Moore Foundation Grants $1.2 Million to Support Progress on Mid-Atlantic Ocean Data Portal

Coastal recreation and boating.

Screenshot of coastal recreation and boating mapping data on the Mid-Atlantic Ocean Data Portal.

Funding will support collaboration by Rutgers, The Nature Conservancy and Monmouth University’s Urban Coast Institute.

The Monmouth University Urban Coast Institute (UCI) has received a $1.2 million Gordon and Betty Moore Foundation grant to continue the development of the Mid-Atlantic Ocean Data Portal (portal.midatlanticocean.org), a free, state-of-the-art mapping and information site focused on ocean areas from New York through Virginia. The funding will support the work of a project team consisting of researchers from Rutgers University’s Edward J. Bloustein School of Planning and Public Policy and the Center for Remote Sensing and Spatial Analysis (CRSSA), The Nature Conservancy and the UCI.

The grant will enable the UCI and its project partners to add valuable new content to the publicly accessible site in 2016 and 2017, including interactive maps depicting fishing areas, oceanography, tribal ocean uses and a trove of data that will illustrate marine life distributions and trends throughout the East Coast in greater detail than ever before. The Portal was initiated under the guidance of the Mid-Atlantic Regional Council on the Oceans (MARCO) with previous funding provided by the Moore Foundation in 2015 and the National Oceanic and Atmospheric Administration in 2012 and 2013.

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Rutgers Researchers Working to Make Shellfish Aquaculture a Priority Economic Activity

Farm raised oysters.

Farm raised oysters.

Many coastal states have developed multi-million dollar shellfish aquaculture industries and sell their shellfish products in markets close to New Jersey. A key to their success has been a top-down mandate from state government to grow the industry. States such as Maryland, Virginia, and Rhode Island have experienced tremendous growth in shellfish production stemming from strong state leadership.

These mandates have established shellfish aquaculture as a priority activity with significant economic value and created a single, lead authority for shellfish aquaculture. In addition, they have expanded acreage that is suitable for shellfish aquaculture and have led to the implementation of science-based regulatory frameworks.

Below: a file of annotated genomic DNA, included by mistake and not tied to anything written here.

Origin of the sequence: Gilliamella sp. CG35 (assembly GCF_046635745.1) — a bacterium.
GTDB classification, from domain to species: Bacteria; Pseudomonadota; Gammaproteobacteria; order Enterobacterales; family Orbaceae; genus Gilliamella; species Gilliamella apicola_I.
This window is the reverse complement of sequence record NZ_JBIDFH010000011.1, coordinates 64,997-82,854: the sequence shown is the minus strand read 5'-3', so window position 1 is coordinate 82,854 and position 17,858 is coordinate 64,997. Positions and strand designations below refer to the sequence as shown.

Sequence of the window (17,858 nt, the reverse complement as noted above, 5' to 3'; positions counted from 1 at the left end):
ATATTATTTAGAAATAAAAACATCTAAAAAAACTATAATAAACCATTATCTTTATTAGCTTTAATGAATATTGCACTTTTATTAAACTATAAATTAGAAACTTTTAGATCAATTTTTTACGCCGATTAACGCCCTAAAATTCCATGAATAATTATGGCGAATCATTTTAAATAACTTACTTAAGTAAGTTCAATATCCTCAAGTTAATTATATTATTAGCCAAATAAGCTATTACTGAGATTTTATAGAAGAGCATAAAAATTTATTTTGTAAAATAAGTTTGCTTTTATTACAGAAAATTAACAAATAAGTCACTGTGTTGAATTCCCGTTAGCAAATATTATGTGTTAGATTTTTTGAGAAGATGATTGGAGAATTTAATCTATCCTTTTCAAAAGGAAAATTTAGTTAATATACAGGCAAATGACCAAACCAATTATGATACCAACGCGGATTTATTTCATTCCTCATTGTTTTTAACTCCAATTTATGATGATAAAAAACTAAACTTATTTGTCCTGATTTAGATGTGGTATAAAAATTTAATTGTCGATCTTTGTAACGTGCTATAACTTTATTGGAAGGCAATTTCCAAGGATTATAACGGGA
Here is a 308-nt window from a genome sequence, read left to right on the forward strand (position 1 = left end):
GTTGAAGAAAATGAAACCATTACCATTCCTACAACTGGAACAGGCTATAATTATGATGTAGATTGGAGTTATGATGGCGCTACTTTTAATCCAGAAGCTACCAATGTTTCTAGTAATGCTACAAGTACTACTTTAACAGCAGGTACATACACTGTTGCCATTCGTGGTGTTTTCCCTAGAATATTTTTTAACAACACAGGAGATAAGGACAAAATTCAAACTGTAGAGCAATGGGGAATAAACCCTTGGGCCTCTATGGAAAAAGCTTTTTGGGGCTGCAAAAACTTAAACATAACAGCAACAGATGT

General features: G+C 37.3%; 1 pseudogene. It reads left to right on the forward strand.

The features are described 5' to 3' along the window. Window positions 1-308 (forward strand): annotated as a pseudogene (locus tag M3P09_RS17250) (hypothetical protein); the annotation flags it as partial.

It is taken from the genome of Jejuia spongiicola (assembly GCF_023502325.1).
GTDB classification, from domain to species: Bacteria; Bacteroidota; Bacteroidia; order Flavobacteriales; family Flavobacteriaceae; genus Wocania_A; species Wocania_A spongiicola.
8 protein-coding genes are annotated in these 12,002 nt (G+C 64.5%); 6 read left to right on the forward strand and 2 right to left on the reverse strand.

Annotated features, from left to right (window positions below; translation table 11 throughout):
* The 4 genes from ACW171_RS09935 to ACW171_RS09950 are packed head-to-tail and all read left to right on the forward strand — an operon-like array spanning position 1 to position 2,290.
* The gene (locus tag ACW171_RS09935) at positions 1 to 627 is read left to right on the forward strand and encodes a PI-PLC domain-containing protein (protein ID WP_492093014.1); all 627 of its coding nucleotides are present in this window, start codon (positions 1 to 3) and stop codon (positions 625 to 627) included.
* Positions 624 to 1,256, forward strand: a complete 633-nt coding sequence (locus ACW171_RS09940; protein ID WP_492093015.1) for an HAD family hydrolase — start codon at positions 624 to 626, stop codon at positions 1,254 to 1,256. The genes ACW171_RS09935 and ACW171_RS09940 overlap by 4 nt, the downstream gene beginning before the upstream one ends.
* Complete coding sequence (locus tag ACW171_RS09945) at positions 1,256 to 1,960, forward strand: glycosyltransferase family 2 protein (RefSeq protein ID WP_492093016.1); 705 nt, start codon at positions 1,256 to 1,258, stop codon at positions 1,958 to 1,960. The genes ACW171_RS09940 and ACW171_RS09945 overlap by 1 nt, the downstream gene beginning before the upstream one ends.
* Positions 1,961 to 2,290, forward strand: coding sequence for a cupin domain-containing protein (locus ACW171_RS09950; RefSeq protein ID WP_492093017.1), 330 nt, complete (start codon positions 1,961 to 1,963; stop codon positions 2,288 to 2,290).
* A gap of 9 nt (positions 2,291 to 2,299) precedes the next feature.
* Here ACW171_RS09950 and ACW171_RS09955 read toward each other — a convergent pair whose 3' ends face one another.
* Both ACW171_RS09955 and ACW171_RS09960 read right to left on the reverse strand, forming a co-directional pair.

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Climate science, nuclear strategy, and the humanitarian impacts debate

In the wake of research published in the past decade on the long-term effects of nuclear war, a humanitarian impacts movement has formed and become a rallying point for disarmament activists, as well as a source of passionate disagreement among nations… Modeling limitations, however, prevented any robust quantitative studies of climactic effects. Since 2007, Toon and Turco, along with Rutgers University environmental scientist Alan Robock and others, have produced studies that use state-of-the-art climate modeling to update previous estimates. Given the diminished likelihood of full-scale nuclear war between the United States and Russia, they focus their analysis instead on a nuclear conflict in South Asia.

Read the entire article at The Bulletin »

Faculty Focus: Leonard Bielory Researches the Impact of Climate Change on Allergies

Dr. Leonard Bielory at microscope.

Dr. Leonard Bielory at microscope.

For many people, spring’s arrival signifies blissfully longer days, welcome sunshine, and flowers in bloom. But for millions of Americans, it’s also the first sign that dreaded allergy symptoms are on their way, from sneezing and stuffy nose to watery eyes and an overall malaise that can last months or even all year, depending on the trigger.

Ragweed.

Ragweed.

And according to Leonard Bielory, M.D., a specialist in allergy and immunology with the Rutgers Center of Environmental Prediction, allergy sufferers should hunker down for more of the same in the years to come. Bielory’s research focus is the impact of climate change on allergies, and what he found was a discouraging link: the milder winters and warmer seasonal air that accompany climate change bring with them shifts in flowering phenology and pollen initiation—in other words, when it comes to ragweed, for example, climate change is causing the allergy season to start earlier and, in some areas of the northern U.S. and Canada, last up to a month longer than it did in 1995.

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Fluke Management: New Sense Of Urgency

If your fishing logs for five consecutive years show consistent fluke catches along a particular inshore lump for the entire month of July, yet in season six you’re skunked all the way through August, what does this tell you about the fishing?.. "It’s kind of early to figure out what’s going to happen, but it sure gives us a sense of urgency," said Greg Hueth on July 28 at an SSFFF presentation to local stakeholders at the Reel Seat in Brielle. Hueth said scientists are "very interested in what we’re doing" in terms of the current work by researchers at the universities at Rutgers and Cornell, while adding "hopefully we’ll get a seat at the table next summer," where the commissioned research findings can be presented.